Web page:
Caring for Patients in a Time of Change
It’s time to put patients before politics.
It’s time for real action. We cannot continue to procrastinate, put off making difficult decisions, or focus on issues that do little to improve the health of Texans.
As lawmakers reconvene in Austin, we must work together. Legislators, physicians, hospital systems, insurance companies, and community leaders must create a more sustainable and efficient health care system. It’s incumbent on us to create and support that system.
We cannot continue the cycle of pushing health care to the most expensive settings — hospital emergency departments and in-patient care. We need to make a concerted effort to build physician-led health care teams that can meet the diverse needs of the Texas population. The right way to save money is to ensure the right professional provides the right care, at the right place, and at the right time.
Texas’ population is expected to boom from 25 million to almost 45 million by 2040. These numbers mean not only more people but also a greater need for health care services for a growing populace of increasingly obese Texans and the generally sicker elderly residents. When you factor in the millions of people who are uninsured or who rely on Medicaid for their health care coverage, Texas soon could be facing its own fiscal cliff.
Our growing population that is growing sicker needs more and better-coordinated health care services. Texas also needs more physicians and other health care professionals working in all parts of the state, especially in rural and border Texas.
The solution: TMA’s Healthy Vision 2020
We urge our state leaders to follow the recommendations of TMA’s Healthy Vision 2020, outlined below, to help us care for our patients in this time of change.
Texas lawmakers have the opportunity to make real substantive changes in 2013. Texas physicians look forward to working with them to make that happen.
Michael E. Speer, MD
President, Texas Medical Association
TMA’s 2013 Legislative Agenda
Ensure an adequate health care workforce
Texas — even more than most of the rest of the country — needs more physicians and other health care professionals. We need to build physician-led health care teams that can safely meet the diverse needs of the state’s population. Texas needs continued and stable state support for both critical parts of a physician’s education and training to help cultivate future generations of Texas physicians, ensuring stable access to health care for all Texans.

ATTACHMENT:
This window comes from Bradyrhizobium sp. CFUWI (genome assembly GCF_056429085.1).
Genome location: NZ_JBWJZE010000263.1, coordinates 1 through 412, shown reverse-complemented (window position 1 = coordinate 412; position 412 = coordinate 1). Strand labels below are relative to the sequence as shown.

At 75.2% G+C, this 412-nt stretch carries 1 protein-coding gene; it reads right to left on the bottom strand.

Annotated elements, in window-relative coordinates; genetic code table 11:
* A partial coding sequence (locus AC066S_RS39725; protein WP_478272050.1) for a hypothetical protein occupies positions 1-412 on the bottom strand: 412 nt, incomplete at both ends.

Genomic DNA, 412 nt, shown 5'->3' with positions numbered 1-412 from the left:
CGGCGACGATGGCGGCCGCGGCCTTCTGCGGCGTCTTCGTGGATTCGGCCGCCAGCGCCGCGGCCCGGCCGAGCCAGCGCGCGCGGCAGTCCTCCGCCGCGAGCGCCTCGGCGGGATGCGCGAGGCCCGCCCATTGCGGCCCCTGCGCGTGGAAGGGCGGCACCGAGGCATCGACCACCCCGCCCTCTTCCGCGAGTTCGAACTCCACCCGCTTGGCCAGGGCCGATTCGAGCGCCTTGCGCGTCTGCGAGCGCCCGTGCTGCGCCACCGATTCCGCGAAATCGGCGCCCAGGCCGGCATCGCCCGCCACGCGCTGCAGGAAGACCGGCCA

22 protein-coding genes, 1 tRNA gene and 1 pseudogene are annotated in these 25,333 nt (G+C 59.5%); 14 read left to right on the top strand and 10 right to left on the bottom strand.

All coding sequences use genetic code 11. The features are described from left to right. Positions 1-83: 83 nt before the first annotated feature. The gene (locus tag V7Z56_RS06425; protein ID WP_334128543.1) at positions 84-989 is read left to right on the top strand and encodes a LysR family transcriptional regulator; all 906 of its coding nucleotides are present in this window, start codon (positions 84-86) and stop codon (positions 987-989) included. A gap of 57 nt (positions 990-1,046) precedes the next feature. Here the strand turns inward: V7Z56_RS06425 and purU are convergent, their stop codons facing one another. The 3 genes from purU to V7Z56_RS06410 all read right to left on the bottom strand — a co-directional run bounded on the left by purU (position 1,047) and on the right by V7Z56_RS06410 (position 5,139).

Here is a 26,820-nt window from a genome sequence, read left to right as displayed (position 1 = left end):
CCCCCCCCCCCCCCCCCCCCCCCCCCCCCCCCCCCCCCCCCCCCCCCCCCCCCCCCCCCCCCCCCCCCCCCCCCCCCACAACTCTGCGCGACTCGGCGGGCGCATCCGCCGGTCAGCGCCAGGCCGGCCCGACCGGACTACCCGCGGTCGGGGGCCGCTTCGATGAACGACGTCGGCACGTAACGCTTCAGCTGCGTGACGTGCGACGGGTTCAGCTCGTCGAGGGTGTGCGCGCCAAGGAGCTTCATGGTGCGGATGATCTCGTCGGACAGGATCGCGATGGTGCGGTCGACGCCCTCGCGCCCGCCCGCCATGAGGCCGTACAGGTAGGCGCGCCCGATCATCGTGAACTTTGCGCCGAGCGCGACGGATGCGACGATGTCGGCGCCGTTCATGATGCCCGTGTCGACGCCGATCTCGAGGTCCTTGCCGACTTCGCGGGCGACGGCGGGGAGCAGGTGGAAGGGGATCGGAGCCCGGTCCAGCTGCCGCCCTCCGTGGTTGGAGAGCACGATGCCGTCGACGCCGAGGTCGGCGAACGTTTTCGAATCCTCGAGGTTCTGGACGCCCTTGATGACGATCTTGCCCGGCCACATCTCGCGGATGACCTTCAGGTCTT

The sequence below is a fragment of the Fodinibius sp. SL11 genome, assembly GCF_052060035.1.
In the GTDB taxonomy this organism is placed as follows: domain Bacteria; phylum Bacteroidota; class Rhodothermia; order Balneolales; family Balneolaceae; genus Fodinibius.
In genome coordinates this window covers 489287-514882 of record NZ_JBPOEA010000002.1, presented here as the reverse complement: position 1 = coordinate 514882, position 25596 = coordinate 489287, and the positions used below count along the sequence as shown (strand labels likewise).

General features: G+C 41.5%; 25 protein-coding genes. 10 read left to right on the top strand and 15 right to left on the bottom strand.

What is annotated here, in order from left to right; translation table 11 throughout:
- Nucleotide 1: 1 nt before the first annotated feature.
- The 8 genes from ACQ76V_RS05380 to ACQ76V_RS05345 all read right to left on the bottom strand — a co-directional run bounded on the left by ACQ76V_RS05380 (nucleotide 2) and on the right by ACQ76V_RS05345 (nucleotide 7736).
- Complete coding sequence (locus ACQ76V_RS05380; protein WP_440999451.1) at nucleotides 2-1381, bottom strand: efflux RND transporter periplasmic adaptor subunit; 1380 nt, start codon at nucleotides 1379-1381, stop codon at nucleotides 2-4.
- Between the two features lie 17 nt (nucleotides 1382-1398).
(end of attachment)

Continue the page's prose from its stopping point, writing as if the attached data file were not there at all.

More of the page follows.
- Restore funding for graduate medical education and support new graduate medical education programs in the specialties that best reflect the state’s health care needs.
- Reinstate funds to primary care residency programs and the State Physician Education Loan Repayment Program to encourage physicians to practice in rural and medically underserved communities.
- Sponsor research to identify and promote innovations in training primary care residents for practice in Texas.
Protect the trusted patient-physician relationship
The patient-physician relationship is unique in modern American life. Patients place their lives in their physicians’ hands. Not only must they trust in their doctors’ knowledge, experience, and skill, but also they must trust that their physician is acting in their best interest — neither motivated nor distracted by competing interests. In return, the physician is responsible for recommending and applying the most appropriate, science-based treatments for the patient’s individual circumstances and medical conditions.
- Support strong statutory provisions that protect independent medical judgment for physicians in all employment relationships.
- Strengthen state laws to ensure that corporate entities cannot direct medical decisions to the detriment of patient care.
- Strengthen statutory provisions to protect physicians’ due process rights and prohibit retaliation for patient advocacy in all employment relationships.
- Oppose legislation that prevents physicians from having honest and candid conversations with their patients or from providing medically appropriate care.
Provide appropriate state funding for physician services
Physicians are critical to Texas’ health care system if it is to be cost-effective. Otherwise, the state’s efforts to increase preventive care, improve medically necessary treatment for the chronically ill, and reduce inappropriate emergency department utilization will falter. State leaders must realize that cutting physicians’ payments is not an effective tool for controlling health care costs, and often exacerbates the cost of care.
- Ensure Texans of all income levels have access to preventive, routine, and emergent care.
- Ensure competitive Medicaid and Children’s Health Insurance Program payments for physicians.
- Restore Medicare Part B coinsurance payments for dual-eligible patients.
- Support increased funding for cost-effective, community-based mental health care and substance abuse.
Protect patient safety: Ensure the right professional is providing the right care permitted by his or her education, training, and skills.
The Texas Medical Practice Act was created more than 130 years ago to protect Texans from people who called themselves “doctor” but who did not have the skills, training, or education to warrant such a title. The act, administered by the Texas Medical Board, clearly defines the practice of medicine and the educational qualifications necessary to diagnose, independently prescribe, and direct patient care — and to be held accountable for that care. Now, and in the future, physicians and other professionals will practice in teams to provide comprehensive patient care. Nevertheless, these patient-focused teams must be physician-led to ensure quality, continuity, and efficiency in care.